Ahtna cites tax credits as it prepares to spud gas well
Ahtna Inc. is preparing a drill site near Glennallen to further its hunt for natural gas in the Copper River basin.
The Copper River-area Alaska Native regional corporation is building a gravel road and four-acre pad now, with first drilling of its exploration well Tolsona No. 1 scheduled for next month, according to a March 12 company release.
Tolsona No. 1 will be on state land about 10 miles west of Glennallen along the Glenn Highway.
Ahtna President Michelle Anderson said in a statement that the company is anxious to get drilling after beginning the exploration application process nearly six years ago.
“We are optimistic of a resource discover that will help address the rural energy crisis in the Ahtna region,” Anderson said. “A substantial discovery would benefit not only the Ahtna region but the state at large. It would provide a boost to the economy by putting Alaskans to work and help alleviate the high energy costs that many residents experience.”
The proposed well depth of 4,500 feet will reach the targeted Nelchina sandstone formation, according to Ahtna. Drill work will be done with a Saxon rig owned by the global drilling company Schlumberger Ltd.
Ahtna is partnering on the work with the Midland, Texas-based independent Rutter and Wilbanks, which hit gas when it drilled the nearby Ahtna 1-19 well in the mid-2000s. That well was abandoned, however, because of high-pressure water zones that were also encountered.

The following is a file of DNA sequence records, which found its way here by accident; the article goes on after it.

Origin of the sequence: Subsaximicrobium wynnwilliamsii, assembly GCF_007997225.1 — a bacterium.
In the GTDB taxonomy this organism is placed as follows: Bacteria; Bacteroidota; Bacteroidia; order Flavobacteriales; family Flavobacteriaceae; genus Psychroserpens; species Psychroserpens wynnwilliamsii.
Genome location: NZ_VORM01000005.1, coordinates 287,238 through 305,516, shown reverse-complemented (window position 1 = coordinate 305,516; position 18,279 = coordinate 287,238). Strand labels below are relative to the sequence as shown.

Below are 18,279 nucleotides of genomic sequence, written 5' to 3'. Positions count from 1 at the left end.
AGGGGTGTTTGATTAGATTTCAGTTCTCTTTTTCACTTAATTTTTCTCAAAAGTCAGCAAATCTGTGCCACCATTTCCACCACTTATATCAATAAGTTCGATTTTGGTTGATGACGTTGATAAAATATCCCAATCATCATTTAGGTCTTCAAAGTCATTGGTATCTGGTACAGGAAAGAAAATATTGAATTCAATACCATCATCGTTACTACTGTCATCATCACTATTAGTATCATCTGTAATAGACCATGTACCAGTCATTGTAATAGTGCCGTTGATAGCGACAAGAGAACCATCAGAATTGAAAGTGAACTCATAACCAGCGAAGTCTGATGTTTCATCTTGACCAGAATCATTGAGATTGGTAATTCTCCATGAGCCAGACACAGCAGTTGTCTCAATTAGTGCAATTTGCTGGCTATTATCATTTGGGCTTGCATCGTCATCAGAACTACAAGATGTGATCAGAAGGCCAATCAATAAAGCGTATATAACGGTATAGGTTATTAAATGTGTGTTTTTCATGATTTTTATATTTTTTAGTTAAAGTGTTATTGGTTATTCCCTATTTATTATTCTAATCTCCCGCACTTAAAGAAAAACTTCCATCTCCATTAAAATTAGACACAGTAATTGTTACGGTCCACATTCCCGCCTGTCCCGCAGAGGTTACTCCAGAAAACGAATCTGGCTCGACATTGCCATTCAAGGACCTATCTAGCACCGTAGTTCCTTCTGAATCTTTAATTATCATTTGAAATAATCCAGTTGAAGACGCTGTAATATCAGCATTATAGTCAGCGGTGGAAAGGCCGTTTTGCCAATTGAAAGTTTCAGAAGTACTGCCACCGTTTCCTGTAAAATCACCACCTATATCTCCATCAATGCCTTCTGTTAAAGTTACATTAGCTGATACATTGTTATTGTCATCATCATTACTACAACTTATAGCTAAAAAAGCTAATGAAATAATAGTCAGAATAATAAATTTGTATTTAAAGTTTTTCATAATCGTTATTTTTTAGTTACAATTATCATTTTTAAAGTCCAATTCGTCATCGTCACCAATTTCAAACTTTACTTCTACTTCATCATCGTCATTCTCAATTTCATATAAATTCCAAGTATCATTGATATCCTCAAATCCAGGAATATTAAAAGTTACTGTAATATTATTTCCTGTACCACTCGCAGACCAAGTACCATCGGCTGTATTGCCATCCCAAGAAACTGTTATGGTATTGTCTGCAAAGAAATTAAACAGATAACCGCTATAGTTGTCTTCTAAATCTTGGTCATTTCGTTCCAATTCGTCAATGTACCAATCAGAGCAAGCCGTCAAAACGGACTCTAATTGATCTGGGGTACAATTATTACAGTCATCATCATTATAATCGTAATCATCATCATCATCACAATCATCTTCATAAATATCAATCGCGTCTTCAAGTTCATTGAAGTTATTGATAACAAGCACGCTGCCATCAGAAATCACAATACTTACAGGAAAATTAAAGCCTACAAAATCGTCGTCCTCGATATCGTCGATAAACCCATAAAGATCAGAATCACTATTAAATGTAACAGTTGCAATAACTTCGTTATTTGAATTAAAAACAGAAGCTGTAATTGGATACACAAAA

Ahtna conducted more that 40 miles of seismic surveys last winter, the results of which led to the decision to drill this year, according to the company.
Roy Tansy Jr., Ahtna’s executive vice president, testified to the House Resources Committee earlier this month that the company utilized the state’s Frontier Basin refundable tax credits for its seismic program and will do the same for drilling.
The state covered about $2.4 million of the $3 million in seismic costs and the company expects to recover 73 percent of its drilling costs estimated at $10 million through the tax credit program.
While Gov. Bill Walker’s proposed overhaul of the state’s oil and gas tax credit program does not touch the Frontier credits, Tansy urged the Legislature to extend them, as they are set to expire July 1, the start of the 2017 fiscal year. The Frontier Basin credits were established in 2012.
“Ahtna would not be doing this exploration if the tax credits were not there,” he said.
The Frontier Basin seismic credit can be used to cover 75 percent of costs up to $10 million for the first four surveys in the six Frontier oil and gas basins identified by the state. The drilling credit covers up to 80 percent of drilling costs up to $25 million, also on the first four wells in each of the areas.
Once drilling of Tolsona No. 1 is done in May the site will be demobilized and cleaned and the road will be available for public access to the surrounding state land.
Elwood Brehmer can be reached at email@example.com.